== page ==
Hawking points out what others have been saying for some time. We cannot afford to have all of humanity on one globe and just hope for the best. Plague, war, famine, asteroids, ice age and what have you, could wipe out all known sentient life in very short order. Either we grow or we die. The big question after that is how. The biggest problems are food and water. Air can be recycled using existing technology. Water is more of a problem. Treatment facilities for water don't clean it as much as it should. You'd need some sort of biological component to process the waste materials. Food is a major headache as well. People need lots and lots of it and self sustaining farming on an orbital platform or ship would be daunting to say the least. In the past when scientists have tried experiments with biospheres, that has been a major chokepoint. In some cases, normiall mild mannered scientists have had physical fights over food allotments. That does not bode well for ventures where one cannot simply leave if there isn't enough food or if you're tired of just getting by.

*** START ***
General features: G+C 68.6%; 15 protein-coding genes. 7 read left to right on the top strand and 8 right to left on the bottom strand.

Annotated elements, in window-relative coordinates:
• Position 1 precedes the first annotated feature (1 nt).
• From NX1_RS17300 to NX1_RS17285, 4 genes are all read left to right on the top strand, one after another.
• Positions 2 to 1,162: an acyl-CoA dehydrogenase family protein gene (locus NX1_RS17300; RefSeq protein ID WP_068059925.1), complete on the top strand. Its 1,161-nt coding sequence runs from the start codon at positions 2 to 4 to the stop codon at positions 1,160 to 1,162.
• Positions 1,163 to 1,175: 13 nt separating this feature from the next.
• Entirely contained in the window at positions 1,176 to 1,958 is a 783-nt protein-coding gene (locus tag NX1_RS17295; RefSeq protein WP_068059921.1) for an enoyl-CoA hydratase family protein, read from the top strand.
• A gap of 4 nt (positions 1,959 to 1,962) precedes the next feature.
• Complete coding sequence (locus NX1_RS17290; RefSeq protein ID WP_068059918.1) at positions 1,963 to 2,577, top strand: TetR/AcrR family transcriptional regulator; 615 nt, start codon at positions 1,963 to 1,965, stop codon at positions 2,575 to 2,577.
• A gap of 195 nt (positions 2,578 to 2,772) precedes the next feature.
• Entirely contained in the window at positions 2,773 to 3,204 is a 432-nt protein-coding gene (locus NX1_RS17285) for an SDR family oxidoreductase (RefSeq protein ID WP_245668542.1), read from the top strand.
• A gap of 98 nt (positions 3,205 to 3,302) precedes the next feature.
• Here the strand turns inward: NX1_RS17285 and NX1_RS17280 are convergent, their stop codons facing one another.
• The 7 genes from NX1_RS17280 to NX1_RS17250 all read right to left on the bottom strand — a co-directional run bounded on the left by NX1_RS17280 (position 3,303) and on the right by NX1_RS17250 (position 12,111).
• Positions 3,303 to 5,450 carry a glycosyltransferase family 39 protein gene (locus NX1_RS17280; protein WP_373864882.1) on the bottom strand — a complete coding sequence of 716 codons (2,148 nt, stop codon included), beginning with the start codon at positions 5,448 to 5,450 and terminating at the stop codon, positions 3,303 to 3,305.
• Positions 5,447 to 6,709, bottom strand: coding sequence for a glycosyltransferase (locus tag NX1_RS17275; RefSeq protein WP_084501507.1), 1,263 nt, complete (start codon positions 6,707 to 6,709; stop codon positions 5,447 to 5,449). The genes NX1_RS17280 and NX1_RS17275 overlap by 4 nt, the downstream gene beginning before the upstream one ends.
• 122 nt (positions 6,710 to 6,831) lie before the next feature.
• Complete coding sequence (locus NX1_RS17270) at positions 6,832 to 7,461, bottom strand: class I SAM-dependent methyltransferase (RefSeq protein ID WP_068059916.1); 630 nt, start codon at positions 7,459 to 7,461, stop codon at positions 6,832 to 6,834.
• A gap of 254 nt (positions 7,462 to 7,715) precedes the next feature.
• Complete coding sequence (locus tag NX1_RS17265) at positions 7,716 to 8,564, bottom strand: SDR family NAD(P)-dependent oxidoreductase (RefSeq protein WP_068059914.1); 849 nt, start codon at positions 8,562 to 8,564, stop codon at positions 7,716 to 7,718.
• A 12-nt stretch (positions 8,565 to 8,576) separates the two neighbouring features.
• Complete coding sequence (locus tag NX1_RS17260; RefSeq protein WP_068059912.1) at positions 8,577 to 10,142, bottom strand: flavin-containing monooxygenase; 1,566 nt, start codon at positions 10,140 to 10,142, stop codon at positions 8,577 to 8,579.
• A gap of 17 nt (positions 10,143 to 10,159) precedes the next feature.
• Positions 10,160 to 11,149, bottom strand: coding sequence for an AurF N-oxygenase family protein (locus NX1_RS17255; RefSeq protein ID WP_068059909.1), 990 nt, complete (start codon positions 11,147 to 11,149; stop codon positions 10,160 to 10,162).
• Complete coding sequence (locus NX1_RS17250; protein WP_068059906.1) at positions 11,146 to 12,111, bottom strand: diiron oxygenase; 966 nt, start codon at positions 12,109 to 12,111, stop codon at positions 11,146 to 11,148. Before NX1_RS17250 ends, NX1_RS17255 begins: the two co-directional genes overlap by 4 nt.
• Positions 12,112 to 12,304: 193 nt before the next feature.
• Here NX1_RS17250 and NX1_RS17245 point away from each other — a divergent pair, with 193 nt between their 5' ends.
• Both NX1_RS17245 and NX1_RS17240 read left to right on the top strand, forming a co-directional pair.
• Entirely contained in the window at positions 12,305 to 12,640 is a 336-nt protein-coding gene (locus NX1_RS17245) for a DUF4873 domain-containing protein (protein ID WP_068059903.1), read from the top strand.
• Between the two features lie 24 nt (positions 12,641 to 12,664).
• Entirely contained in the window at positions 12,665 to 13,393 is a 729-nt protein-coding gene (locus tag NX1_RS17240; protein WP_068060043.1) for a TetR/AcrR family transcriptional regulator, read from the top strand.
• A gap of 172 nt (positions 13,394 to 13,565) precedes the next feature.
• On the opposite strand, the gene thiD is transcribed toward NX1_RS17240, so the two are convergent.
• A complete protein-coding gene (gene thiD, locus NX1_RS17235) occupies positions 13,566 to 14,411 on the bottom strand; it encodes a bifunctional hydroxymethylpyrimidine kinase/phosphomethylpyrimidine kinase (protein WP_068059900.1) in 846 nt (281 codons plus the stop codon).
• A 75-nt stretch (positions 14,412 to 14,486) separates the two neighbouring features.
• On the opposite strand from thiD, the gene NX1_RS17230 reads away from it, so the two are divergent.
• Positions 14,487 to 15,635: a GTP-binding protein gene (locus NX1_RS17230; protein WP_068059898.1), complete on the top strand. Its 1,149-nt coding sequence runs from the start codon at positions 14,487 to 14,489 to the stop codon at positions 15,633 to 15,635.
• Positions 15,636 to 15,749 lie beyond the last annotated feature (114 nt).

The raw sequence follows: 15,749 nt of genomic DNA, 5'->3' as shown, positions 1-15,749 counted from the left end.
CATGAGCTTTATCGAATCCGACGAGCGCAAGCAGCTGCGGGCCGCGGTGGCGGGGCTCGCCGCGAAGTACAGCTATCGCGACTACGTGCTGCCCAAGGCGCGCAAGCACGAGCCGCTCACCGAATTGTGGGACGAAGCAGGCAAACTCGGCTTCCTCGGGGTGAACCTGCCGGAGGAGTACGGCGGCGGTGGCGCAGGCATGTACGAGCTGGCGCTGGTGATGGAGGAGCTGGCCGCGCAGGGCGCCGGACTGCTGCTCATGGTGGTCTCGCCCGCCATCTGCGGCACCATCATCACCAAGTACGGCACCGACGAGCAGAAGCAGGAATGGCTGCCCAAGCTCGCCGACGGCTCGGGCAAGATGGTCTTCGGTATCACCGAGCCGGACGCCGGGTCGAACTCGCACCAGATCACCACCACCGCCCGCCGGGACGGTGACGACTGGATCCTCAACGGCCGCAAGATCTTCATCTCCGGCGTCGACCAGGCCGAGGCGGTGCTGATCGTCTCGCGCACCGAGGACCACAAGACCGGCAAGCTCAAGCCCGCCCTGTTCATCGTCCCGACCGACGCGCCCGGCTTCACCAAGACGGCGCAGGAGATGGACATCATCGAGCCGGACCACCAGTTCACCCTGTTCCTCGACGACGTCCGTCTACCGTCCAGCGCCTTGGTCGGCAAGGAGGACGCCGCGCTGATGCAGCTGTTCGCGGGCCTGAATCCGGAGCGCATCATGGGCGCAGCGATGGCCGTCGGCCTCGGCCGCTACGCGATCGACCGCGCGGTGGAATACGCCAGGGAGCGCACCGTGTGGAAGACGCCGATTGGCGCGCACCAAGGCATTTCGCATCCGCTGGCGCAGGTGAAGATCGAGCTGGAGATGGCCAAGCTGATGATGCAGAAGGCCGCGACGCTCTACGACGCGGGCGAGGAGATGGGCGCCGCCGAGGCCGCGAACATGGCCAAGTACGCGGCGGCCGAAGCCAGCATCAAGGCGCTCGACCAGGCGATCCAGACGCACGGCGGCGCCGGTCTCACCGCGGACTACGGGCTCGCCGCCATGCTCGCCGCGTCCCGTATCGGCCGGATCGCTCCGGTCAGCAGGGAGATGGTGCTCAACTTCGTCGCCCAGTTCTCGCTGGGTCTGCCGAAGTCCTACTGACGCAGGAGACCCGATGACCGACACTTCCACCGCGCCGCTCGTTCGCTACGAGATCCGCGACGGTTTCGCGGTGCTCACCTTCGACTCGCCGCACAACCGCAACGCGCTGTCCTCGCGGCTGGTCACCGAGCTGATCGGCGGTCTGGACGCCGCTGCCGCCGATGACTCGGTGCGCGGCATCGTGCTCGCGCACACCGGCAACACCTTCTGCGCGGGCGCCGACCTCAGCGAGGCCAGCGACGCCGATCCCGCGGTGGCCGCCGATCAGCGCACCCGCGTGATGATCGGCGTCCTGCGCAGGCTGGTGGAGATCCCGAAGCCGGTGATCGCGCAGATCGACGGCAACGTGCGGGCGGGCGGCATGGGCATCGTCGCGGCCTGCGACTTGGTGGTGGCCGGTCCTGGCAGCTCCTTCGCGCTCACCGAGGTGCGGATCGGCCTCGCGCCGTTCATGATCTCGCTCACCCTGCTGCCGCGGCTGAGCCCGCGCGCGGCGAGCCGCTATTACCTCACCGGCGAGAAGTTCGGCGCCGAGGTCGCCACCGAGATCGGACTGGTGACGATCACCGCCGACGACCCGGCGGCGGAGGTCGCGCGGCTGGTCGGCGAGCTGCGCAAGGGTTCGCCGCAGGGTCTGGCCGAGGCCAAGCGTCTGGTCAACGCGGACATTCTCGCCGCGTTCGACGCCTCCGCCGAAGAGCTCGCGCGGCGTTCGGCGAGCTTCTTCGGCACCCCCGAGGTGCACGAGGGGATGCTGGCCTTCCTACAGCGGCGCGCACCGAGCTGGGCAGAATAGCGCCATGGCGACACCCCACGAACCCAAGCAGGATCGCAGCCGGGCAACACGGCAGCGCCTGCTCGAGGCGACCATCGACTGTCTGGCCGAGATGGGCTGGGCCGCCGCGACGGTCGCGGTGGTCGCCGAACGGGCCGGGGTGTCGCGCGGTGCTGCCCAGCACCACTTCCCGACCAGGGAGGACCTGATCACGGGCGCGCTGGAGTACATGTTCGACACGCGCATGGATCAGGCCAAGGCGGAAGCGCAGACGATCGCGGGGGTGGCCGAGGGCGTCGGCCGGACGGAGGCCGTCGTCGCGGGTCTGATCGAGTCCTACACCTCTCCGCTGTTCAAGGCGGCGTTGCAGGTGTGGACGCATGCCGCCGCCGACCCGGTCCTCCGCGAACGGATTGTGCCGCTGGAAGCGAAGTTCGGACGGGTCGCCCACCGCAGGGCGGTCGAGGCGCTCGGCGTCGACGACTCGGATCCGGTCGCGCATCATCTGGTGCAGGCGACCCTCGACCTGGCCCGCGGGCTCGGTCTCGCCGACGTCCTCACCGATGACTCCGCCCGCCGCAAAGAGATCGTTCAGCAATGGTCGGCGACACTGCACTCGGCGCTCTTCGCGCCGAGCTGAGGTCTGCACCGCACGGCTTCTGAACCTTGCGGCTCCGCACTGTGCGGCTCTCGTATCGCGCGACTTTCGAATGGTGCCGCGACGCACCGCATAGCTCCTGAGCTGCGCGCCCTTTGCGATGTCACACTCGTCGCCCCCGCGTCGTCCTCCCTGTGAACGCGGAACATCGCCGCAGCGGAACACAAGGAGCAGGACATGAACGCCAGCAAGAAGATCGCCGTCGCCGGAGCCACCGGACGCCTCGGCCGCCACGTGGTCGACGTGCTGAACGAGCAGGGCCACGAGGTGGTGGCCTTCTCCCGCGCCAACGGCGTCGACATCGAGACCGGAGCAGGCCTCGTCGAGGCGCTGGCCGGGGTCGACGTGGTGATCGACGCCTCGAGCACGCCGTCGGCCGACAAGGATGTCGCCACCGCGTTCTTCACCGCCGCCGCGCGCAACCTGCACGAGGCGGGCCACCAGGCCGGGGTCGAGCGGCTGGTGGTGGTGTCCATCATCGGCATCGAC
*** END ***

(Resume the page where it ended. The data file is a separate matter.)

The scale of such an enterprise is staggering. Think of the materials you'd have to get into space and then assemble before you could go anywhere. Given that our current lift capacity for orbital and suborbitals is so limited, the cost of such a venture would require the combined might of many nations. That alone, makes it a non-starter. We cannot agree on other things that are relatively simple by comparison. Imagine the politicking and graft that would surround such huge expenditures. Even with the advent of the space elevator becomes a reality we will not be able to put aside petty squabbling until either a handful of very dedicated people with nearly inexhaustible resources starts or we are really and truly threatened with extinction.